The New Direction of Digital Marketing in Mexico

March 17, 2017 — by Lauren Fritsky    

This byline is by Luis Arvizu, VP Commercial for LATAM and US Hispanics at MediaMath. It originally appears on Forbes Mexico and has been translated below. 

Ten years ago, the first DSP (Demand Side Platform) emerged as a marketing technology that was not only designed to change the way you shop, but also revolutionized the way we do marketing.

As has always happened in the digital marketing world, there are some nations that are more advanced in adopting new technologies, and it usually happens that the innovations that have their roots in a country like the United States are adopted in Mexico several years later.

In this context, it is clear we can start to predict what can happen during 2017. So on this occasion, we return to the advances in programmatic marketing technology that are already implemented in first-world regions.

Shared databases

As we discussed in the last publication, “second-party data” is the first-hand data that a company can use that is not its own; For example, an airline can share who is going to travel to a certain destination with the hotels there, or an insurance company can benefit from the list of people who buy a car, which is developed by an automotive agency.

The expectation is that companies will participate in the “second-party data” market, where they “subscribe” to the platforms and can make use of all this information in exchange for sharing theirs.

Although it seems incredible, almost all industries open their data even for the use of their competition. Such is the case with a supermarket when you put the information generated in your campaigns and, in return, you get the right to use the data of all other supermarkets.

This has the advantage of knowing in real time what is happening in ALL the retail industry. It is important to mention that the data is shared anonymously; That is to say, it is not known which company has provided which data.

Real-time customer location

We will also observe the adoption of “hyperlocalization” capabilities, once the user is placed as a target for campaign segmentation. An example of this is a refreshment company that influences all the people of Mexico who are entering any cinema to consume their product, or a chain of cafes sending a promotion to all who are within 50 meters of one of its stores.

In Mexico, we will see the basic use of these platforms, although technological advances have already been made, such as beacons, which tells marketers if a certain consumer entered a department store and had a specific interest in an article of clothing. Using this information, marketers can optimize in real time the advertising campaign.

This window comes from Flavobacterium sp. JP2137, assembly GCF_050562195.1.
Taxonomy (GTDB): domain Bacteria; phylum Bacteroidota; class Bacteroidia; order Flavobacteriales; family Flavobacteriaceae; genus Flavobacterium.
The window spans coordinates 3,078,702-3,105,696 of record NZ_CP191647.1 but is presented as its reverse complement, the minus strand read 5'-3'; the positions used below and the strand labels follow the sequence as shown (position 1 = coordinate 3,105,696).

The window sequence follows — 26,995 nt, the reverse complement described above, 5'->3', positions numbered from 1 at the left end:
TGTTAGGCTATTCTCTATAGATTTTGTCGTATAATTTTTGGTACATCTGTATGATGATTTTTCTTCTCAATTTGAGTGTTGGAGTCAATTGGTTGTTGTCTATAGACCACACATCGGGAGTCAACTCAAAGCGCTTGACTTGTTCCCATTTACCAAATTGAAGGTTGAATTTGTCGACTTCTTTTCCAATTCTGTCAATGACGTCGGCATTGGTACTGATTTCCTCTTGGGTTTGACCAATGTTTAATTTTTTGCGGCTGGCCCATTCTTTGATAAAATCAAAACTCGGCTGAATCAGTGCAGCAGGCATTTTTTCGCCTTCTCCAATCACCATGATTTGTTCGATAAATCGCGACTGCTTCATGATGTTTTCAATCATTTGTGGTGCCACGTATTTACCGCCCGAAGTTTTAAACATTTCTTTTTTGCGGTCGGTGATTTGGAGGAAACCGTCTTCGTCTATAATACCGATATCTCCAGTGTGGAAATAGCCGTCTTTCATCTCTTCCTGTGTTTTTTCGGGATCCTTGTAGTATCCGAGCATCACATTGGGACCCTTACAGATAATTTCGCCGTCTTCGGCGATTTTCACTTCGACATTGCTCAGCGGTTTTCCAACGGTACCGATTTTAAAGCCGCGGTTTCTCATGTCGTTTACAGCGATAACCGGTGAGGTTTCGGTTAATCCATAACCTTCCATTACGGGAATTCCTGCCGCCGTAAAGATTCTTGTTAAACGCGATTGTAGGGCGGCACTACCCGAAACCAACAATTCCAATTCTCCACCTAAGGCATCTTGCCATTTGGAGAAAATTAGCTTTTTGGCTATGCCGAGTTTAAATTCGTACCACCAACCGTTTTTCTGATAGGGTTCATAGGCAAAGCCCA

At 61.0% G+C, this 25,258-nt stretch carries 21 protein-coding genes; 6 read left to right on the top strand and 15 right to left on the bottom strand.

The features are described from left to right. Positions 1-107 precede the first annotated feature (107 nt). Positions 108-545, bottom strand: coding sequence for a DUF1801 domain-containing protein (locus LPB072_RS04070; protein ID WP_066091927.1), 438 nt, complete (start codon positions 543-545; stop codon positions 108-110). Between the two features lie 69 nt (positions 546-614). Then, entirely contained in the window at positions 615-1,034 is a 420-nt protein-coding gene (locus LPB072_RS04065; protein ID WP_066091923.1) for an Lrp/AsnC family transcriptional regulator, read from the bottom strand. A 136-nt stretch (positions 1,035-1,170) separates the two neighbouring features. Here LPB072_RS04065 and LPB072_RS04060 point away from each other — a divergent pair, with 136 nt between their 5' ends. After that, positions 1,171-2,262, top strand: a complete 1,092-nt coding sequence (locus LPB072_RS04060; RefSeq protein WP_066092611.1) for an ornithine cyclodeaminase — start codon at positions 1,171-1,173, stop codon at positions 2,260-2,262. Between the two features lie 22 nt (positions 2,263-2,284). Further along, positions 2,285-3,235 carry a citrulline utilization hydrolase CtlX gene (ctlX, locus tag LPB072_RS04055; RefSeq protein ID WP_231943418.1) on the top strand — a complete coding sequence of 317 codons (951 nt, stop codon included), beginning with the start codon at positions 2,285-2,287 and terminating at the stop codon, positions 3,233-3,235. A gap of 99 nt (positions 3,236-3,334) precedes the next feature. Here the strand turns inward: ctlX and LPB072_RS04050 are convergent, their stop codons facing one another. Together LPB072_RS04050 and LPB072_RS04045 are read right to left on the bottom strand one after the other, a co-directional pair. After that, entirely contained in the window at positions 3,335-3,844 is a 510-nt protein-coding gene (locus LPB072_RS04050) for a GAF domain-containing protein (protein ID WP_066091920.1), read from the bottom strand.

Matching between martech and adtech

The best source of data that a company has is that which is generated by its own operation. Such is the case in a bank that has information on all its users, the products they use, the times they go to the branch office, when they talk to the call center or log in to their website.

This information is saved (or should be saved) in your CRM. database. This is a martech system, and its most common use at the present time is for sending a direct mail or email to a user; However, marketers can use the knowledge from martech systems to optimize advertising campaigns.

Imagine that a supermarket has a campaign of 50 products on offer. Technically, it is possible to know with physical and real-time sales information in the store which of those offers are working the best and then automatically optimize the advertising campaign to give priority to what has the best result.

Automation of segmented audiences

As marketers, we are accustomed to segmenting our audiences for better targeting. The problem is that we make “fixed” segments that do not allow for proper optimization of a campaign.

When an airline launches a strategy to reach a group of travelers, it is technically possible to be a “live” segment in which, in real time, people are targeted only when they have the need to travel, And then marketers can stop targeting this segment when they have already purchased the trip. It only reincorporates them into the segment when they need to buy another trip.

We also see the typical “retargeting” campaigns that impact the people who made a purchase last month. This criterion should be used as a variable and not as a constant, as we should not contact people who are unlikely to buy again to avoid wasting advertising dollars.

There are many advances that will begin to be used in our region, and although we are behind in the adoption of new technological capabilities compared to more developed countries, we have the advantage that they have already gone through a learning curve from which we can take advantage and implement strategies with proven scope.

What new trends do you see for 2017?